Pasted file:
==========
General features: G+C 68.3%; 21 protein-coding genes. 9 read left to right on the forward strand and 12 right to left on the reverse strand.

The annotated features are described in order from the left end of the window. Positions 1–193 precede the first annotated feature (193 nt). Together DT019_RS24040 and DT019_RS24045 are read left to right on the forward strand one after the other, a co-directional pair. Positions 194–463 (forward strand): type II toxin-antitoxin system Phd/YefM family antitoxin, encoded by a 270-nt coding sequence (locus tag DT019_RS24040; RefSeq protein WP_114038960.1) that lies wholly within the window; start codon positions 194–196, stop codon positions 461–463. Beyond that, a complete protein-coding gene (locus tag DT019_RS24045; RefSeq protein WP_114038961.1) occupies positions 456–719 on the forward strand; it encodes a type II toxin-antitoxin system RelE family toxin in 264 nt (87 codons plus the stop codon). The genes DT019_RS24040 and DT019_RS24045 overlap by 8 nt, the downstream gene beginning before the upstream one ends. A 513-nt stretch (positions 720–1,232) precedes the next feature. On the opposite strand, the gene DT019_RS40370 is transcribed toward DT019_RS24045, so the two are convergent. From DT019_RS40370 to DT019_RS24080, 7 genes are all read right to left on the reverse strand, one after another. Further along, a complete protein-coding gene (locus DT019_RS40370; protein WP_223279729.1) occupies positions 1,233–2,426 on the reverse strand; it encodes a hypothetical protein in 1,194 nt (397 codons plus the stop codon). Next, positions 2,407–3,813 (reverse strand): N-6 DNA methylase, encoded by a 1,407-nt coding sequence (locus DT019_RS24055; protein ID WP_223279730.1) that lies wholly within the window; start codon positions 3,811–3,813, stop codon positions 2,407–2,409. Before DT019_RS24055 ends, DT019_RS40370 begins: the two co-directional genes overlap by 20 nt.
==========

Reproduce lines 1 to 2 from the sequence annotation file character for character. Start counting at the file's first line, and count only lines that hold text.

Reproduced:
General features: G+C 68.3%; 21 protein-coding genes. 9 read left to right on the forward strand and 12 right to left on the reverse strand.

The annotated features are described in order from the left end of the window. Positions 1–193 precede the first annotated feature (193 nt). Together DT019_RS24040 and DT019_RS24045 are read left to right on the forward strand one after the other, a co-directional pair. Positions 194–463 (forward strand): type II toxin-antitoxin system Phd/YefM family antitoxin, encoded by a 270-nt coding sequence (locus tag DT019_RS24040; RefSeq protein WP_114038960.1) that lies wholly within the window; start codon positions 194–196, stop codon positions 461–463. Beyond that, a complete protein-coding gene (locus tag DT019_RS24045; RefSeq protein WP_114038961.1) occupies positions 456–719 on the forward strand; it encodes a type II toxin-antitoxin system RelE family toxin in 264 nt (87 codons plus the stop codon). The genes DT019_RS24040 and DT019_RS24045 overlap by 8 nt, the downstream gene beginning before the upstream one ends. A 513-nt stretch (positions 720–1,232) precedes the next feature. On the opposite strand, the gene DT019_RS40370 is transcribed toward DT019_RS24045, so the two are convergent. From DT019_RS40370 to DT019_RS24080, 7 genes are all read right to left on the reverse strand, one after another. Further along, a complete protein-coding gene (locus DT019_RS40370; protein WP_223279729.1) occupies positions 1,233–2,426 on the reverse strand; it encodes a hypothetical protein in 1,194 nt (397 codons plus the stop codon). Next, positions 2,407–3,813 (reverse strand): N-6 DNA methylase, encoded by a 1,407-nt coding sequence (locus DT019_RS24055; protein ID WP_223279730.1) that lies wholly within the window; start codon positions 3,811–3,813, stop codon positions 2,407–2,409. Before DT019_RS24055 ends, DT019_RS40370 begins: the two co-directional genes overlap by 20 nt.